A former ally and one-time crusader for the plight of poor blacks in Mississippi, The Delta Democrat Times newspaper concluded in an April 2 editorial that it would not be much of a loss if the town of Mound Bayou went bankrupt.
That would have been heresy under former editor Hodding Carter, President Carter's State Department spokesman-turned TV commentator, whose father founded the daily that trumpeted the cause of downtrodden blacks in the face of local white outrage.
But Hodding Carter's family sold the newspaper two years ago to Freedom Newspapers Inc., a right-wing chain based in Santa Ana, Calif., which offered $18 million for the daily. Locals hardly recognize the newspaper any more. It's turned so conservative that it now opposes government involvement in everything from civil rights to community bond issues.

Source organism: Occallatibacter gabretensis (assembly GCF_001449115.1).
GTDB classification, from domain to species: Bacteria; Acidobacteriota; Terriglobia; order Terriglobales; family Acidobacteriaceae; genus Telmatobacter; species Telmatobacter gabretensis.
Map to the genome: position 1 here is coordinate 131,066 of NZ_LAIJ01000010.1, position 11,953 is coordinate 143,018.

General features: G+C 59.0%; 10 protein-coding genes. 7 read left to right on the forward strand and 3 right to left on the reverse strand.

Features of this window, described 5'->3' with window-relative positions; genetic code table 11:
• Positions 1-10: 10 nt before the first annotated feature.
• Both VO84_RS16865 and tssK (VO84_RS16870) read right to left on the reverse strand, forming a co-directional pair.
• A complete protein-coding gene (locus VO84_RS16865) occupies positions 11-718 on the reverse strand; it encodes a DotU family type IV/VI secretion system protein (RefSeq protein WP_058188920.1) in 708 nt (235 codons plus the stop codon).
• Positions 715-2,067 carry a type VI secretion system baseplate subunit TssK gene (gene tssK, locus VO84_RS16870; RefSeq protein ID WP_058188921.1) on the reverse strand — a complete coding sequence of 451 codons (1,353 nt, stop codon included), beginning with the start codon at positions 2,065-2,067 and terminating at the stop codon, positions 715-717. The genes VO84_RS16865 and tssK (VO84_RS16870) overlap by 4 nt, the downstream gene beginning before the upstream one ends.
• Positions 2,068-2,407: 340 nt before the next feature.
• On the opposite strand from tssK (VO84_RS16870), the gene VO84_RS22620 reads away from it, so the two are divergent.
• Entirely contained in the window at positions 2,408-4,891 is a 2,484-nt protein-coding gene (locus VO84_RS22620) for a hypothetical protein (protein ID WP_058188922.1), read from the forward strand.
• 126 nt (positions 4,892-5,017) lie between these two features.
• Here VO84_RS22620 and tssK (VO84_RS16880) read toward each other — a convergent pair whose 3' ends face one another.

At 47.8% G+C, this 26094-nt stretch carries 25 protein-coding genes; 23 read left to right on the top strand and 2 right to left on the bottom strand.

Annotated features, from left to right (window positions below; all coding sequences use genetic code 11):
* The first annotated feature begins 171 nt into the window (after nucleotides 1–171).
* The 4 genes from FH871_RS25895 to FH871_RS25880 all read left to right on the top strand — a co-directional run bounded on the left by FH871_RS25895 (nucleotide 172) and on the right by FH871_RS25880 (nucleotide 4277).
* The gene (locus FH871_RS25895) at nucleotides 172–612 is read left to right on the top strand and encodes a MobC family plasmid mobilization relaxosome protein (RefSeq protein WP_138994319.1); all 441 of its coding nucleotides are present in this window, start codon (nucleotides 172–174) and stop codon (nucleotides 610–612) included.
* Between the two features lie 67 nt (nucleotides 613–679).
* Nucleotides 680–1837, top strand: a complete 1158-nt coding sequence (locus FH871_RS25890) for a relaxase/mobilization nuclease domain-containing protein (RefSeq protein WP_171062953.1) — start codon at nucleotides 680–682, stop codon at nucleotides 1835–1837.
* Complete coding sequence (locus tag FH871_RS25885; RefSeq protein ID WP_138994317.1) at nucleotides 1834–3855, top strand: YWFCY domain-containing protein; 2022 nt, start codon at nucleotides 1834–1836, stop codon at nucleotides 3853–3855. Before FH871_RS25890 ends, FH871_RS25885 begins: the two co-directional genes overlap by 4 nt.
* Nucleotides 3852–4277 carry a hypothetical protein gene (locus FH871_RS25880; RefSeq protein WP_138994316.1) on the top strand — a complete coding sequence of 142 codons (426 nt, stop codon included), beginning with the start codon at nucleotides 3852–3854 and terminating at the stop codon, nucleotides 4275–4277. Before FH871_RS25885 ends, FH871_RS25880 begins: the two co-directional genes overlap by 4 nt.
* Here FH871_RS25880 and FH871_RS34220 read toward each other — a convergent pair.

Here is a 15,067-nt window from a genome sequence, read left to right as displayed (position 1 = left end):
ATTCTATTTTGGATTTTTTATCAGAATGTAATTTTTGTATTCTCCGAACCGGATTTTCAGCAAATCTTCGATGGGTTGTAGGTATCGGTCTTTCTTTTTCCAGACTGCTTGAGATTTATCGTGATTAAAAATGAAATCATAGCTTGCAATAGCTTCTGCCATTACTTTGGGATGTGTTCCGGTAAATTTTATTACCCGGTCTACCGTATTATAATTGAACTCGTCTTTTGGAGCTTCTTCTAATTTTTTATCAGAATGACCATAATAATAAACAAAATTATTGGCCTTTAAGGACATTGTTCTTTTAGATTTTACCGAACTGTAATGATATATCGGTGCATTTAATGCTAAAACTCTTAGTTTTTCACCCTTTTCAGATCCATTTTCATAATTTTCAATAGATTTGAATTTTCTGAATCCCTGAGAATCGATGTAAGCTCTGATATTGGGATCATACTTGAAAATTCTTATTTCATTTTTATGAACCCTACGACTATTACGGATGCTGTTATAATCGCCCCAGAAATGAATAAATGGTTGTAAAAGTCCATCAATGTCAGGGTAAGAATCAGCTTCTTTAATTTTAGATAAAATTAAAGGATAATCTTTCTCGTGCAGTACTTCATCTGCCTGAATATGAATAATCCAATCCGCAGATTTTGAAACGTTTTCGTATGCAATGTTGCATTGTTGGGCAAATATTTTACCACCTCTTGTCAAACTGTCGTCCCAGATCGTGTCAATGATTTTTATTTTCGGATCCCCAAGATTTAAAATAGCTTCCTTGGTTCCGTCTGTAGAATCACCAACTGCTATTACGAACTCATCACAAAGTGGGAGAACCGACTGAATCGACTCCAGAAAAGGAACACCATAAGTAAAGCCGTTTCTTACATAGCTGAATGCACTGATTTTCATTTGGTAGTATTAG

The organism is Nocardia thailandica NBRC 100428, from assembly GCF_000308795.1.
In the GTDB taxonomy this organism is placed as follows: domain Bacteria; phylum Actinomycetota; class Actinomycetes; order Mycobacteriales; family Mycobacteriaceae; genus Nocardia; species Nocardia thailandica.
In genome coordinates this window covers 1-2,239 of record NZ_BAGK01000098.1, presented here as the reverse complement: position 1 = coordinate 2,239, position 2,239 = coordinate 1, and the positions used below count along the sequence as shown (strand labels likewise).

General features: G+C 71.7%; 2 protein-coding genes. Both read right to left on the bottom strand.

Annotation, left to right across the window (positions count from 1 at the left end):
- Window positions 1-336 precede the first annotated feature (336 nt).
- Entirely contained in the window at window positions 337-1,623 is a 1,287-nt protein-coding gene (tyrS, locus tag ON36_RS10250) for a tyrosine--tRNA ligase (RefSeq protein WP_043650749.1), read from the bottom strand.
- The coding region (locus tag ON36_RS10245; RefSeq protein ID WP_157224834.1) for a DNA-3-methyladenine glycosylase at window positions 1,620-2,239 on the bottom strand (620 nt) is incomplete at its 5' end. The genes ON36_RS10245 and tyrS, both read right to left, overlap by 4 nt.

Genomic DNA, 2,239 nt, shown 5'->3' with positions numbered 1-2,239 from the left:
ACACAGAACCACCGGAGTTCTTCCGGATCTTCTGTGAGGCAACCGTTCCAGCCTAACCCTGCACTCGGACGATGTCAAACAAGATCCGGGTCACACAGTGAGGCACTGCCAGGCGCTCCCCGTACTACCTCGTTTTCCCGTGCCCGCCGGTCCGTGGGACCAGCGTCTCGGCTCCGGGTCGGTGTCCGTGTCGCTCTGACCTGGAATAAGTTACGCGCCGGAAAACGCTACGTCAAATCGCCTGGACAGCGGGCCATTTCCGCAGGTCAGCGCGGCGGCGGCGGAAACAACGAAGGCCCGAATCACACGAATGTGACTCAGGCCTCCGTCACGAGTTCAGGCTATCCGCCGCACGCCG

"Mound Bayou city government is in deep trouble," it wrote. "It seems that now would be a good time for residents to ask themselves if they really need a city. If the past few months of disrupted services, late payments to creditors and the seemingly endless stream of charges leveled at city officials indicates anything, it is that the only thing the town's citizens have to lose by city dissolution are the problems the city itself is causing. That's not much of a loss."
In a letter to the editor, Mayor Earl Lucas accused the newspaper of "insensitivity to the black community it serves," something he never had to do under the Carters.